Send to

Choose Destination
Obesity (Silver Spring). 2011 Feb;19(2):338-44. doi: 10.1038/oby.2010.208. Epub 2010 Sep 16.

The effect of electronic self-monitoring on weight loss and dietary intake: a randomized behavioral weight loss trial.

Author information

University of Pittsburgh School of Nursing, Department of Health and Community Systems, Pittsburgh, Pennsylvania, USA.


Technology may improve self-monitoring adherence and dietary changes in weight loss treatment. Our study aimed to investigate whether using a personal digital assistant (PDA) with dietary and exercise software, with and without a feedback message, compared to using a paper diary/record (PR), results in greater weight loss and improved self-monitoring adherence. Healthy adults (N = 210) with a mean BMI of 34.01 kg/m(2) were randomized to one of three self-monitoring approaches: PR (n = 72), PDA with self-monitoring software (n = 68), or PDA with self-monitoring software and daily feedback messages (PDA+FB, n = 70). All participants received standard behavioral treatment. Self-monitoring adherence and change in body weight, waist circumference, and diet were assessed at 6 months; retention was 91%. All participants had a significant weight loss (P < 0.01) but weight loss did not differ among groups. A higher proportion of PDA+FB participants (63%) achieved ≥ 5% weight loss in comparison to the PR group (46%) (P < 0.05) and PDA group (49%) (P = 0.09). Median percent self-monitoring adherence over the 6 months was higher in the PDA groups (PDA 80%; PDA+FB 90%) than in the PR group (55%) (P < 0.01). Waist circumference decreased more in the PDA groups than the PR group (P = 0.02). Similarly, the PDA groups reduced energy and saturated fat intake more than the PR group (P < 0.05). Self-monitoring adherence was greater in the PDA groups with the greatest weight change observed in the PDA+FB group.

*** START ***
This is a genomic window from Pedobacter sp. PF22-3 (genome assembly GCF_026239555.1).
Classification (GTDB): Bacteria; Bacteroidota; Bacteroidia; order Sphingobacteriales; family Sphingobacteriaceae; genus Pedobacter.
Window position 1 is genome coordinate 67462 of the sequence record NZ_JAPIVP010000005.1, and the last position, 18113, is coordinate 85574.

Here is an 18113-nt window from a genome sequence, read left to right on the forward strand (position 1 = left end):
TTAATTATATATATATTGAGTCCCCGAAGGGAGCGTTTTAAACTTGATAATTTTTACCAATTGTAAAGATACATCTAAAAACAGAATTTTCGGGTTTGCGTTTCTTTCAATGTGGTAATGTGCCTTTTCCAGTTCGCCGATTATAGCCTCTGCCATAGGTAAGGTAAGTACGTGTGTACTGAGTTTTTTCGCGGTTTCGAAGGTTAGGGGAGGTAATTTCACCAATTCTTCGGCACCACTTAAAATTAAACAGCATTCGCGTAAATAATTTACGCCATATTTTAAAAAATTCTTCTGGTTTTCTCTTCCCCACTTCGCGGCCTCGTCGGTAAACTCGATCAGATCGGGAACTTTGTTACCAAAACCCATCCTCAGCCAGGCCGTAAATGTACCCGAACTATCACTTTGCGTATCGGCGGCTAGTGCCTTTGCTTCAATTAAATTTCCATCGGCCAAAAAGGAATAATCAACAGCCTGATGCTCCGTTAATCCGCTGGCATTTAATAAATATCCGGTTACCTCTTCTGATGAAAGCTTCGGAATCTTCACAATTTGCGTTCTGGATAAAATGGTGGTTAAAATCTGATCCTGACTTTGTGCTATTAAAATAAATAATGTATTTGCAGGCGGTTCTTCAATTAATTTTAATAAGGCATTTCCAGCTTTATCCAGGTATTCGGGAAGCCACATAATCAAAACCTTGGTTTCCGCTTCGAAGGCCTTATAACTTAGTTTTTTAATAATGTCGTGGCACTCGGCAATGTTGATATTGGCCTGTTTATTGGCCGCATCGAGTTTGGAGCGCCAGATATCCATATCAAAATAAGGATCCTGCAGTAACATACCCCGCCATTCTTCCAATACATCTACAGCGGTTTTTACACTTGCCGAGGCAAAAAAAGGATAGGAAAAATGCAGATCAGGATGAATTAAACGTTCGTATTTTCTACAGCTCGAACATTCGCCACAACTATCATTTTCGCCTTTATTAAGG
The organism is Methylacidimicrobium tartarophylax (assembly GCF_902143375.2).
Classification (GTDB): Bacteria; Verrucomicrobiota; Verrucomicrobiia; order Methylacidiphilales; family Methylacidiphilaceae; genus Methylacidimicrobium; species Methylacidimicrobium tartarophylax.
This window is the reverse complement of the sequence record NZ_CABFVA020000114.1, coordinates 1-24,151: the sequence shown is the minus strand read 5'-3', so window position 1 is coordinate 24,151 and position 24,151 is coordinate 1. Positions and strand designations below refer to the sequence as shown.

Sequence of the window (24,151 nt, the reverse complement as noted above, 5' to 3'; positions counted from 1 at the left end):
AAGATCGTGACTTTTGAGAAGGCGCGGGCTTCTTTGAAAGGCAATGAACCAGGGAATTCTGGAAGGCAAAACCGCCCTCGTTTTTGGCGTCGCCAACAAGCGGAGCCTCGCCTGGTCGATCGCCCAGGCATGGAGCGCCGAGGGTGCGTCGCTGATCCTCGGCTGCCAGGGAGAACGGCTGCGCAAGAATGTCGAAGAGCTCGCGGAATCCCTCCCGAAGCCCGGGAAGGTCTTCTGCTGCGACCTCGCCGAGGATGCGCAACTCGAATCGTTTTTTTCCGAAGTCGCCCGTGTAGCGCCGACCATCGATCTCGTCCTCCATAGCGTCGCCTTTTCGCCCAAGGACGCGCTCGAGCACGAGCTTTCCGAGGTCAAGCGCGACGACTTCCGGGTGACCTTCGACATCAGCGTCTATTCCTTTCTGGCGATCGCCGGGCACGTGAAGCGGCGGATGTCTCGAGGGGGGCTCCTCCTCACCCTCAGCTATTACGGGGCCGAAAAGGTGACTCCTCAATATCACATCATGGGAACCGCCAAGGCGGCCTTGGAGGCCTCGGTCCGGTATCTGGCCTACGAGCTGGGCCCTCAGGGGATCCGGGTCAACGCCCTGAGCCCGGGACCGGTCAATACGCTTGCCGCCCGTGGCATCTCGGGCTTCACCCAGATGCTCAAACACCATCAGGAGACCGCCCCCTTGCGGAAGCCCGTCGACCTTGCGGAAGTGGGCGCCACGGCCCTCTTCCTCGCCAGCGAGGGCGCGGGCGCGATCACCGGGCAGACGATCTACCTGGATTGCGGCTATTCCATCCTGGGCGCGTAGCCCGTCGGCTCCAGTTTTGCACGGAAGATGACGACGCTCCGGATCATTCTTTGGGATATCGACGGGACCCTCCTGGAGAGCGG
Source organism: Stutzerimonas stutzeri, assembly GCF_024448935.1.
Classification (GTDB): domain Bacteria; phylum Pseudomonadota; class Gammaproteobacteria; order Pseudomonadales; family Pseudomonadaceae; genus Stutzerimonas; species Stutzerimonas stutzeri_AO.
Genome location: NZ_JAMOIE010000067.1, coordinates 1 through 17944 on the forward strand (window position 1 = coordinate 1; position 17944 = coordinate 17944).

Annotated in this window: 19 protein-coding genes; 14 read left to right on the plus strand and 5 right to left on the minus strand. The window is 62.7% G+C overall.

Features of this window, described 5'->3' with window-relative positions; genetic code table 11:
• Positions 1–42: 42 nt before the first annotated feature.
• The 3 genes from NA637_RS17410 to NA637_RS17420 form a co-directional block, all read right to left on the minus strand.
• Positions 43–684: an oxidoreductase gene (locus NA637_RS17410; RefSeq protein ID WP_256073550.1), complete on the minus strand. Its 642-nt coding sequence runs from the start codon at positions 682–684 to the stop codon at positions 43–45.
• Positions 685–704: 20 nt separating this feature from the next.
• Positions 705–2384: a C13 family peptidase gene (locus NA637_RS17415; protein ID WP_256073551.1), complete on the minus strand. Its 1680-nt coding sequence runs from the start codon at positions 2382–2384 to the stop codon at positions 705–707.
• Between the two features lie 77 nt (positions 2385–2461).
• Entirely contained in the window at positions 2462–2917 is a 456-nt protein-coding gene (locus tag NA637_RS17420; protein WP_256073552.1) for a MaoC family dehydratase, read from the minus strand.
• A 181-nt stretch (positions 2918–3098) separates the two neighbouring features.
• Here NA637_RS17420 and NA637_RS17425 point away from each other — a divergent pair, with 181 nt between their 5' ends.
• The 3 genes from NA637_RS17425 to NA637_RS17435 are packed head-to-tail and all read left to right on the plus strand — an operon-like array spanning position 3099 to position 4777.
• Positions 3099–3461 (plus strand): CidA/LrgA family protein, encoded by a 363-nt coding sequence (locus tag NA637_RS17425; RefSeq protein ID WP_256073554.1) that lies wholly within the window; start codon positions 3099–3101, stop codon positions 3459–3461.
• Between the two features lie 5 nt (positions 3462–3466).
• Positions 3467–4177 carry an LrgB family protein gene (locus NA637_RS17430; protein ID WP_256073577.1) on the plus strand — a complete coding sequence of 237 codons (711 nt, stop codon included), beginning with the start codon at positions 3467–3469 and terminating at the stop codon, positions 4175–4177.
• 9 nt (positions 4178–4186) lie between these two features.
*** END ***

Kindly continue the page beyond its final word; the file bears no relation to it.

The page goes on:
[Indexed for MEDLINE]
Free PMC Article

Supplemental Content

Full text links

Icon for Wiley Icon for PubMed Central
Loading ...
Support Center